5 Data Visualization Jobs (+ Ways to Build Your Skills Now)

Written by Coursera Staff • Updated on

Do you love data and storytelling? Explore five exciting roles and learn how to build your data visualization skills now.

[Featured Image]:  A male, wearing a yellow jacket, is sitting at his desk, working on his desktop and laptop, performing his duties in his data visualization job.

Data visualization is a powerful way to transform data from numbers and figures into a beautiful graph or chart. Being able to see the data and what it means can drive individuals and teams to enact meaningful change. For example, British data journalist Mona Chalabi dedicates her Instagram feed to creating infographics, charts, and scatter plots on important topics like racial inequality, sustainability, and more [1].

Forecasts for the global data visualization market expect a compound annual growth rate of 9.69 percent from 2021 to 2028 [2]. As big data and technology industries continue to grow, customized reports and dashboards will be increasingly important. Jobs in data visualization, or jobs that require data visualization as a skill, will continue to grow.

What is data visualization?

Data visualization is the representation of information and data using visuals such as graphs, charts, maps, and more. Data professionals who incorporate data visualization in their work use tools to present data to non-technical audiences to tell a story about the data that helps businesses make data-driven decisions.

Data visualization can be the sole focus of a job role, such as a data visualization engineer or specialist. But more often than not, it is a skill used in data-oriented roles to portray data and information in creative ways, such as dashboards that show weekly trend reports or bar graphs for investor pitch decks.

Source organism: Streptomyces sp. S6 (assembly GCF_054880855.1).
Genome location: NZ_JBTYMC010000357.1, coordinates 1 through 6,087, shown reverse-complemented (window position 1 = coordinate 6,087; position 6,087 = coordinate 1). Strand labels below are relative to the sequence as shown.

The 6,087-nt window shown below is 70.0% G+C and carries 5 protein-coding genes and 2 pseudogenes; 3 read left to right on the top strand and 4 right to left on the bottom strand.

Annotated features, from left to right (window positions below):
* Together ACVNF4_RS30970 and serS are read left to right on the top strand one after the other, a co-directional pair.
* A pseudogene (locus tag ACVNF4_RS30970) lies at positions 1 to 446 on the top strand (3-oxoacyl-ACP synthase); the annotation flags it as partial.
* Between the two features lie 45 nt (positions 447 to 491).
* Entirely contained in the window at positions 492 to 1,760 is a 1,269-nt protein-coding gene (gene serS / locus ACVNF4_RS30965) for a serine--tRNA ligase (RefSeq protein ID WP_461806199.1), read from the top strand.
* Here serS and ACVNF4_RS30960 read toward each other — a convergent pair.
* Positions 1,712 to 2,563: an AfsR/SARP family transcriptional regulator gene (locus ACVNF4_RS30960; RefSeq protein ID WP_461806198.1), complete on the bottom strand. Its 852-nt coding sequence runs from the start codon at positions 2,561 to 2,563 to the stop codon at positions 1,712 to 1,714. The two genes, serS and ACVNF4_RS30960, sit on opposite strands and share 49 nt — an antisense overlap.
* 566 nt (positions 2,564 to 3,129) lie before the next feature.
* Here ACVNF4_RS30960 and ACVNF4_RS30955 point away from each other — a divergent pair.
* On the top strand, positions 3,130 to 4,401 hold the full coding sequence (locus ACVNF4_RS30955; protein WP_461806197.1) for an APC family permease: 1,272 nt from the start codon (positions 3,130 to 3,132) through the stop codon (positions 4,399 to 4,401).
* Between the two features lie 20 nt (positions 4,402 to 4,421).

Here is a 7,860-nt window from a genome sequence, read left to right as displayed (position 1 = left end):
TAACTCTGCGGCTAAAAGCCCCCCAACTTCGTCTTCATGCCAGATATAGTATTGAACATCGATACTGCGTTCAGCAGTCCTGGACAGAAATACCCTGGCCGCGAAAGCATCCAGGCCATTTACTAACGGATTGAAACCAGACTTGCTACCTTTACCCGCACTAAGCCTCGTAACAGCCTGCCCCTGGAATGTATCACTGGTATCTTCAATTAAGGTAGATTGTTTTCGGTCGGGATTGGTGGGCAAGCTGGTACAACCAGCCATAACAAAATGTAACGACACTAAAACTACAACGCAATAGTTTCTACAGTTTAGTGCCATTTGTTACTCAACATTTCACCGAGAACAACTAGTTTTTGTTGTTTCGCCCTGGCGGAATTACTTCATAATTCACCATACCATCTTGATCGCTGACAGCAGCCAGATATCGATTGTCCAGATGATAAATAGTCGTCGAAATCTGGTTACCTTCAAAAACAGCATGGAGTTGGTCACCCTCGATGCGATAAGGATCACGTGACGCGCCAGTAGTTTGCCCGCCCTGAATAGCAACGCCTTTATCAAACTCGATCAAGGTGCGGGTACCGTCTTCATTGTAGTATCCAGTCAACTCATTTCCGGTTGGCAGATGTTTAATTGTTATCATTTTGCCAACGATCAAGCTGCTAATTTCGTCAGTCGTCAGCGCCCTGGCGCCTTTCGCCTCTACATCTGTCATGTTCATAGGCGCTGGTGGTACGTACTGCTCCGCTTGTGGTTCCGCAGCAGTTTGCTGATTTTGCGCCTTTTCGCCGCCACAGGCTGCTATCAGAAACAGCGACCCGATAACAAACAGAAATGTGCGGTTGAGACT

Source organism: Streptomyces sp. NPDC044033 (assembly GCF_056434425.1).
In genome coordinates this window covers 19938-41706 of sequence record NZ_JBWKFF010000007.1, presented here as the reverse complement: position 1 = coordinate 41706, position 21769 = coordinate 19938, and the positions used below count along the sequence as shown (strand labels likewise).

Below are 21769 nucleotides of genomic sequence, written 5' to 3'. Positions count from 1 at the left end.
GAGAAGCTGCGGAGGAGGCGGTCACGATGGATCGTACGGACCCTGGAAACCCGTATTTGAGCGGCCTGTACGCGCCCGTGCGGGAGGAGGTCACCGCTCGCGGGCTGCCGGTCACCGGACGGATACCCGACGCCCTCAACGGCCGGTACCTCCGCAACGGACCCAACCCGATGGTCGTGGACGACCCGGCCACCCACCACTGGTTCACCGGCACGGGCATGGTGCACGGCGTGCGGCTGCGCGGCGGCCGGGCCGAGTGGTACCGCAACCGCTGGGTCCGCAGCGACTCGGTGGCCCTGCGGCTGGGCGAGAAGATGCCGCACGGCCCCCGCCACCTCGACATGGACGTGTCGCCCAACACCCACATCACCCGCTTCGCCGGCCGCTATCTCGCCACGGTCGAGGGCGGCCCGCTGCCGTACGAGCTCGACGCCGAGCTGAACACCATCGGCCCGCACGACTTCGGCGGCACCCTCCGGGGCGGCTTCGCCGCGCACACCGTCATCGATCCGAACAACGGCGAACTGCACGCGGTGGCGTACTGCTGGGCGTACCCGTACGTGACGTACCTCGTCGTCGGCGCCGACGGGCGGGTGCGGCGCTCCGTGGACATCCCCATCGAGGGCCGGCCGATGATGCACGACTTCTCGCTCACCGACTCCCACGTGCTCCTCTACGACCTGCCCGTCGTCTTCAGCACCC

Read more: Data Visualization: Definition, Benefits, and Examples

5 data visualization jobs

Here are 5 data visualization jobs to know, so you can begin building your skills today.

What type of degree should you get?

For each of these jobs, a bachelor’s degree in computer science, information technology, statistics, business administration, or graphic design is highly recommended. In most cases, earning a master’s degree can boost your ability to land better, higher-paying job opportunities.


1. Data visualization engineer

Data visualization engineers (or specialists) are responsible for the design and development of data visualizations and dashboards using data sets from various sources. They are experts in data and storytelling and whizzes at business intelligence (BI) tools to create user-friendly dashboards for business teams. Data visualization engineers may also write and test analytics platform code, toggle with software tools like Tableau or Looker to produce dashboards, and fix bugs whenever necessary.

Annual median salary: $98,185 [3]

2. Data analyst